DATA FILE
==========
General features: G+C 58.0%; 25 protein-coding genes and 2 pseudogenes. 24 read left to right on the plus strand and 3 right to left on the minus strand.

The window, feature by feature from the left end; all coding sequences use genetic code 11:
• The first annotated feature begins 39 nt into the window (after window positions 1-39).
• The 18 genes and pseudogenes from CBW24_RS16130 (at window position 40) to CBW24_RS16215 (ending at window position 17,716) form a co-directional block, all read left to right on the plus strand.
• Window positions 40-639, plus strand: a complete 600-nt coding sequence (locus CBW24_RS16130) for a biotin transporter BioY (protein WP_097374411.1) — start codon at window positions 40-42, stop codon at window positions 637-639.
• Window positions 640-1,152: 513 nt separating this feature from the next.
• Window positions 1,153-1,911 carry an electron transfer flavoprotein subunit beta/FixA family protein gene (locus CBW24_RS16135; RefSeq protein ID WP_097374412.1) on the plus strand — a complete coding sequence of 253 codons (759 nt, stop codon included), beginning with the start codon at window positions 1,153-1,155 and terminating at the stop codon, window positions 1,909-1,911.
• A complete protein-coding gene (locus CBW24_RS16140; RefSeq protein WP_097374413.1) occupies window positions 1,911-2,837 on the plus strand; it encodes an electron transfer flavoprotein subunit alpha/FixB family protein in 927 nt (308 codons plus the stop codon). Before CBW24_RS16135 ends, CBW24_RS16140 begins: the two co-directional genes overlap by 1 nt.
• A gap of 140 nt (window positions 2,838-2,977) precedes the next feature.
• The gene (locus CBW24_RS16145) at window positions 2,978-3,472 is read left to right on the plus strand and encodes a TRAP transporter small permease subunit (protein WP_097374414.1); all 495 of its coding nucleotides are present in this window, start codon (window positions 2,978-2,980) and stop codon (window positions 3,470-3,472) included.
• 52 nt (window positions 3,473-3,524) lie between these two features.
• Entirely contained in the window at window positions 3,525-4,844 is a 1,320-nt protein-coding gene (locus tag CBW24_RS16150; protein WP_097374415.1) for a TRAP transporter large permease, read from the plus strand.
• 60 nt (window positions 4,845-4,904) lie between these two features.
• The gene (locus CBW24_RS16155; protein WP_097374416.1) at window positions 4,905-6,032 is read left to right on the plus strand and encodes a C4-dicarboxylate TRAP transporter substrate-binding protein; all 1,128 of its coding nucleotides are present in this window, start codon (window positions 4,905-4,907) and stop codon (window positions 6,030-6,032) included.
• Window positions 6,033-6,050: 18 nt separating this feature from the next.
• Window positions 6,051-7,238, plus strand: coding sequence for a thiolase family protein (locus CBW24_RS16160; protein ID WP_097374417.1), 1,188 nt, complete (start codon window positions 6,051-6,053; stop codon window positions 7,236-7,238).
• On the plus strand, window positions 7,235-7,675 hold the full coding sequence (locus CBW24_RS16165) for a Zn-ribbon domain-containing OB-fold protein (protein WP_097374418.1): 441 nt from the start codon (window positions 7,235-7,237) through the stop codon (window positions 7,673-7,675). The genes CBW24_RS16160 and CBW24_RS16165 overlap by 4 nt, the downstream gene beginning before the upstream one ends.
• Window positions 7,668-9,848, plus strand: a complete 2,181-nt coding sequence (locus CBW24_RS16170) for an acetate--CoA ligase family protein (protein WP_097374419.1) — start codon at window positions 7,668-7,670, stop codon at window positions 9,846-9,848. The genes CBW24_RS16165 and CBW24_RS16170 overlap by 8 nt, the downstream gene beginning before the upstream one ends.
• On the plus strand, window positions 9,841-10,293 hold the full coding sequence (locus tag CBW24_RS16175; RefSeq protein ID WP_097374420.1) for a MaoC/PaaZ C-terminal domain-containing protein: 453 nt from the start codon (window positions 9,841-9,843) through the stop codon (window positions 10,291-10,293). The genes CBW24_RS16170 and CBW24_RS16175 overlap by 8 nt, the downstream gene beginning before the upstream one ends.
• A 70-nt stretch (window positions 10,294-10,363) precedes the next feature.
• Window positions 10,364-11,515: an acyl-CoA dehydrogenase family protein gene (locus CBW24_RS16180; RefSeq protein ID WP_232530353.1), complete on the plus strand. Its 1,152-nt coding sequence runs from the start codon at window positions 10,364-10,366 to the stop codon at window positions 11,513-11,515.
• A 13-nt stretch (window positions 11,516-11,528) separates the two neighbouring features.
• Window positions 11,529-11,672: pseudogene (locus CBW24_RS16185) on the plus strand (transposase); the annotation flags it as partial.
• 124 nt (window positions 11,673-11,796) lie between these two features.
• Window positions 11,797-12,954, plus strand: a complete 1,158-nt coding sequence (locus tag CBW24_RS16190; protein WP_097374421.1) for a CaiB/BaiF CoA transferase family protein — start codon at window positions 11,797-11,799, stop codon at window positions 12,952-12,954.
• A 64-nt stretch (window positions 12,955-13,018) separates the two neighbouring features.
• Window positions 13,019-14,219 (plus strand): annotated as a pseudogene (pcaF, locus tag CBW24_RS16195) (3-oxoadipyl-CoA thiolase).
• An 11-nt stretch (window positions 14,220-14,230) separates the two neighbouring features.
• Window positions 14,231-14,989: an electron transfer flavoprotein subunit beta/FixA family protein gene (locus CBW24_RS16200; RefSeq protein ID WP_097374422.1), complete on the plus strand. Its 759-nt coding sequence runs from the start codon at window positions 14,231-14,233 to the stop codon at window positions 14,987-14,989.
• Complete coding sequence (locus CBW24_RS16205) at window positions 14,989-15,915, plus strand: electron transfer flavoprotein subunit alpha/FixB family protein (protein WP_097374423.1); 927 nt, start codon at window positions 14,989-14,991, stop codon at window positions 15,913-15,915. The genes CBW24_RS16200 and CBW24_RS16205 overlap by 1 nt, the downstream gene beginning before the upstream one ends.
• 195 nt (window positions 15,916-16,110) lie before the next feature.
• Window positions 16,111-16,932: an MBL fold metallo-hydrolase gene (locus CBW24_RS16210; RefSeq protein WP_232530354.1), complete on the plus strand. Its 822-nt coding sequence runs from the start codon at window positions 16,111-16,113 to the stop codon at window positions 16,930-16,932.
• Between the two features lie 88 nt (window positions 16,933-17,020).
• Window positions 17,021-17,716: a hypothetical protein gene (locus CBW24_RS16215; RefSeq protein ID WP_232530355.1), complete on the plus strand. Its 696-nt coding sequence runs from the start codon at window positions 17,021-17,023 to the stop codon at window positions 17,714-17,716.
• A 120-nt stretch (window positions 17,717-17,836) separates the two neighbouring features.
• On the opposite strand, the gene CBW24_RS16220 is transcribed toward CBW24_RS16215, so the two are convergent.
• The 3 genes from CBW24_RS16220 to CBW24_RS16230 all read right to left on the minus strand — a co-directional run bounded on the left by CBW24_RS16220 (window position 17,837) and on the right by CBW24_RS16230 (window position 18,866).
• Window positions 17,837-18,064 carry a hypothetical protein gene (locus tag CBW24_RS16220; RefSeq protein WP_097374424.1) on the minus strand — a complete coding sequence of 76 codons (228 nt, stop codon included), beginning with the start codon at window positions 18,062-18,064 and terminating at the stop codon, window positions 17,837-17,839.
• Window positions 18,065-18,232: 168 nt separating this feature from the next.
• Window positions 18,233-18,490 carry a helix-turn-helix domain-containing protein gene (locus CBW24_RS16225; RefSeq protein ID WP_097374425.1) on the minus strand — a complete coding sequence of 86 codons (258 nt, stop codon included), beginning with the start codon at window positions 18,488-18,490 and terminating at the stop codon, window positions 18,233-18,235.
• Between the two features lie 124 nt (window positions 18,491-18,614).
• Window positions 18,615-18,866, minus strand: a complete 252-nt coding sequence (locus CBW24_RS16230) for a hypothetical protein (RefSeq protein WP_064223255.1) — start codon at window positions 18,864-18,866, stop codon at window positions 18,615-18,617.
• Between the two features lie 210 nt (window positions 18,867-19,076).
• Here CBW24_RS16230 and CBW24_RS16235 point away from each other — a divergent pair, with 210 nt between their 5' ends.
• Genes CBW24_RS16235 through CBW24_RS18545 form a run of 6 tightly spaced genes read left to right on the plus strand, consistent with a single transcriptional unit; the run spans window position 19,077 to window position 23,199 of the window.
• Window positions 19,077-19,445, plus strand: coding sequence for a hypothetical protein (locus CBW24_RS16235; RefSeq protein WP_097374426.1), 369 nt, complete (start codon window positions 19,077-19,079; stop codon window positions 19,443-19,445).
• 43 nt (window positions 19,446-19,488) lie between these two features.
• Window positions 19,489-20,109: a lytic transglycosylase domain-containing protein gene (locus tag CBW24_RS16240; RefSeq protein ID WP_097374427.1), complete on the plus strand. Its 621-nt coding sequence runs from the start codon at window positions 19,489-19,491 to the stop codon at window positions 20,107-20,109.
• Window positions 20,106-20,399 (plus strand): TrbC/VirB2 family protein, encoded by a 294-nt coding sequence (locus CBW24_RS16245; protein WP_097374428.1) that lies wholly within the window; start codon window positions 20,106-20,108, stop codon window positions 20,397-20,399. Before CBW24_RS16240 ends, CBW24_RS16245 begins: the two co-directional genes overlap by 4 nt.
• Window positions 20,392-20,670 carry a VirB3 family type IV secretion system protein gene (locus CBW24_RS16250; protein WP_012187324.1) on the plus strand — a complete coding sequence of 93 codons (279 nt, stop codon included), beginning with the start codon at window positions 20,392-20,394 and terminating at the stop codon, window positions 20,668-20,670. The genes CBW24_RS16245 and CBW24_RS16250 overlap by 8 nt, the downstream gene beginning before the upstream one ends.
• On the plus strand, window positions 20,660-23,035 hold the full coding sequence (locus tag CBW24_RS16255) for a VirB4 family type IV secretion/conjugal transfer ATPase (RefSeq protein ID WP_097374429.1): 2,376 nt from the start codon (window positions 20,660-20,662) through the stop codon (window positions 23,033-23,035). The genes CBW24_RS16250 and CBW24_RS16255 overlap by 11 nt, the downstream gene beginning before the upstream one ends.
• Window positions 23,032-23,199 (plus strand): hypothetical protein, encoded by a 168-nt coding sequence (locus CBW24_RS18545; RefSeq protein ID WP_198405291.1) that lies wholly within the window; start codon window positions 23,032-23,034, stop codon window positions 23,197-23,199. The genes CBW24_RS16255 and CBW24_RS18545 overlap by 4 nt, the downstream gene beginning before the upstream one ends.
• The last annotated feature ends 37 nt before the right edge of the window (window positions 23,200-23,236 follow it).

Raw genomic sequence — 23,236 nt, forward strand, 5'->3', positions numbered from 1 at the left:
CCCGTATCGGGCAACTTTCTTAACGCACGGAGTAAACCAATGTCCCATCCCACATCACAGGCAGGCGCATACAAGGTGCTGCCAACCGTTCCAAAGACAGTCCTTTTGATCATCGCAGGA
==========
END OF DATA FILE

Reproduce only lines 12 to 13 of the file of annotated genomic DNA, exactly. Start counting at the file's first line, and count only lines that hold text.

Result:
• Entirely contained in the window at window positions 3,525-4,844 is a 1,320-nt protein-coding gene (locus tag CBW24_RS16150; protein WP_097374415.1) for a TRAP transporter large permease, read from the plus strand.
• 60 nt (window positions 4,845-4,904) lie between these two features.